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Posted on January 2, 2015 (5775) By Rabbi Berel Wein | Series: | Level:

The last seventeen years of the lifetime of our father Yaakov are, so to speak, the best years of his long and eventful life. When appearing before the Pharaoh of Egypt, Yaakov freely admits that the first one hundred thirty years of his life were sparse and difficult. He experienced a lifetime of troubles and travails from the moment he was born holding on to the heel of his brother Eisav.

He and Eisav will contend for the blessings of their father and for the immortality of founding an eternal people that will live throughout history against all odds. Yaakov will struggle to save his family and possessions from the wiles of Lavan and his sons. Yaakov will wrestle with an angel, be sorely tested and wounded, and yet prevail. Eventually he will receive the blessings of that angel which are encapsulated in the name of Yisrael.

Yaakov will suffer the indignity and trauma of his daughter being raped by Shechem and yet he will disapprove of the bloody revenge that his sons visited upon the community that spawned the perpetrators of that outrage. His beloved wife Rachel dies in childbirth and Yaakov is hard-pressed to recover from that blow.

Yaakov seeks a modicum of peace of mind and body when the greatest tragedy of his life – the story of Yosef and his brothers – rests upon him. In despair, he is convinced that he will go to his grave mourning for his beloved lost son. All in all, Yaakov’s description of his life and its events when standing before the Pharaoh is unfortunately very accurate, if not even understated.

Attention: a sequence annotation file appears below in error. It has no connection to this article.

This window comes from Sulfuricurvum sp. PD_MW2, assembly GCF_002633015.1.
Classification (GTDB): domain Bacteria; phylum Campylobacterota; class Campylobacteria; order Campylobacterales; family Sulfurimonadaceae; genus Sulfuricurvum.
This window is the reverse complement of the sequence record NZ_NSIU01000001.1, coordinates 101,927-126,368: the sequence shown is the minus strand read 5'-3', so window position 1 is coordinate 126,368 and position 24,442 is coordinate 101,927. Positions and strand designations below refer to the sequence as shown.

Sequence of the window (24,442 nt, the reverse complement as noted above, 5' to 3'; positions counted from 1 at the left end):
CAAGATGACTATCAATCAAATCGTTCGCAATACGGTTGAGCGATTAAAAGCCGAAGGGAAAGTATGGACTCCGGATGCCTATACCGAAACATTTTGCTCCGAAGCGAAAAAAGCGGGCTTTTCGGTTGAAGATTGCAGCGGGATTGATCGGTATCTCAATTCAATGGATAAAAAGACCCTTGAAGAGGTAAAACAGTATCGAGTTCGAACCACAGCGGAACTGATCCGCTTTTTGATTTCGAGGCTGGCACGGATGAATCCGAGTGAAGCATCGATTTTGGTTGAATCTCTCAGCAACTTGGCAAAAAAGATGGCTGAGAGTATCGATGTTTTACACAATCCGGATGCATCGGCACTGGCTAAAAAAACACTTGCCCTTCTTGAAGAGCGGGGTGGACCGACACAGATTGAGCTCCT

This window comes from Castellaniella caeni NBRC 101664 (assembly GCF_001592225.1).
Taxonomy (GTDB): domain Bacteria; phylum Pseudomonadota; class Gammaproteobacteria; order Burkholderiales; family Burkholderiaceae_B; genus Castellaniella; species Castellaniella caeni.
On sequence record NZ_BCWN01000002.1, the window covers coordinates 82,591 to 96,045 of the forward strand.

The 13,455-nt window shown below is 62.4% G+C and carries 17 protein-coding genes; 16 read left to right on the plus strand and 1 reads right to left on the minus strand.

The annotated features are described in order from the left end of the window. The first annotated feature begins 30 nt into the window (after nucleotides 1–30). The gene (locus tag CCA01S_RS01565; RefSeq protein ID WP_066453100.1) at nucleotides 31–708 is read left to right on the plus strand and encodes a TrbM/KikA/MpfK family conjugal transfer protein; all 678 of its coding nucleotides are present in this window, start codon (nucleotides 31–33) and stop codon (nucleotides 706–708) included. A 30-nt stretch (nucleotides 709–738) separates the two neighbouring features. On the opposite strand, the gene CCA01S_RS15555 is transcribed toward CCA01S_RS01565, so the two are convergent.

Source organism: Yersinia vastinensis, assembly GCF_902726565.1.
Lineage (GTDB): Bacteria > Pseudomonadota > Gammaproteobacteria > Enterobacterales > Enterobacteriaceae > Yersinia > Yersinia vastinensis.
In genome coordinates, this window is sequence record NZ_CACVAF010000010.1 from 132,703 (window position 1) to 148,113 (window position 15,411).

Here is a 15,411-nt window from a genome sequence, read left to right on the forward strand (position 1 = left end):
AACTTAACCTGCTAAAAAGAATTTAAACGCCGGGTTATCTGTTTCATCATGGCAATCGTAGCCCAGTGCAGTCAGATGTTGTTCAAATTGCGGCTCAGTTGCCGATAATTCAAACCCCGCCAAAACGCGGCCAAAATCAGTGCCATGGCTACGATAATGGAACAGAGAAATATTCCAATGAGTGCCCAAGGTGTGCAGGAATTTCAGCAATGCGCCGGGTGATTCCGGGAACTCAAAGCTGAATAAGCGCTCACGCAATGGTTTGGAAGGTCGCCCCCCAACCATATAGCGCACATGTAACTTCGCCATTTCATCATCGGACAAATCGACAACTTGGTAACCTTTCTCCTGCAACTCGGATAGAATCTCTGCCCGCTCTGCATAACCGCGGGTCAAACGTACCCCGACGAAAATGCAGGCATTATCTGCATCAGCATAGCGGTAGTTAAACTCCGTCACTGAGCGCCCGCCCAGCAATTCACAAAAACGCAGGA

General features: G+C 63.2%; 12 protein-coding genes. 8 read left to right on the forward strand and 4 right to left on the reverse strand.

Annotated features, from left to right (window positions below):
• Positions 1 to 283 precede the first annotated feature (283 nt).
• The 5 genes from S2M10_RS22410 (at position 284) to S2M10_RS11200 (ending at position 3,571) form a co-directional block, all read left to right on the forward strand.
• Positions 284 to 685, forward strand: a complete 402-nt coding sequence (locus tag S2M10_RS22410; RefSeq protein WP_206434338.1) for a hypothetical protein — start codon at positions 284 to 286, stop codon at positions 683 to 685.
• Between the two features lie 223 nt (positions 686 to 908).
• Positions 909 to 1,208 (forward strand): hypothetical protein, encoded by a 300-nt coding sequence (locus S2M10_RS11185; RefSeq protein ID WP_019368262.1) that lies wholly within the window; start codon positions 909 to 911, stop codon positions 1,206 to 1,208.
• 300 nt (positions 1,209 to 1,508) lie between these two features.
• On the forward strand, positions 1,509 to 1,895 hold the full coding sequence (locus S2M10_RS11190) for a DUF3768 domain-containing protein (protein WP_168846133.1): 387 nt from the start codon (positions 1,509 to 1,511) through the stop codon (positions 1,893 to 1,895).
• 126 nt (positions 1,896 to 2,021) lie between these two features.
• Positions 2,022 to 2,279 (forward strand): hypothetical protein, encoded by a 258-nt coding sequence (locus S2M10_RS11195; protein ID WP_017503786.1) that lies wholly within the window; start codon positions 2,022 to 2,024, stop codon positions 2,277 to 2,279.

So it comes as no wonder that the final years of his life are called the years that he actually “lived.” He is reunited with his beloved son Yosef, the family is bound together, at peace with one another and is protected, secure and prosperous in their new home in the land of Goshen. Yet Yaakov is aware that this rosy picture of Jewish life in Egypt is a temporary mirage, an illusion that will soon fade and that the years of hardship and bondage are already on the horizon.

The Lord had revealed that future to Yaakov’s grandfather Avraham generations earlier and that bill was now coming due. God has promised Yaakov that these future troubles will not be seen by him in his lifetime. Nevertheless, there is no doubt that Yaakov is troubled by the darkened future of his people, a future that he is completely aware of.

Yet, we hear no note of pessimism in his final words to the Jewish people. Rather, both he and Yosef reassure the generations to come that the Lord is somehow with them, and that he will redeem them from all of their troubles and fashion them into the most eternal and influential people on the face of the globe.

It is this faith in the future, the belief that good will somehow prevail that is the most important legacy that our father Yaakov has left to us. It is this belief and attitude that is the unique hallmark of the people of Israel and guarantees to us our continuity and ultimate triumph and success.

Shabbat shalom

Rabbi Berel Wein

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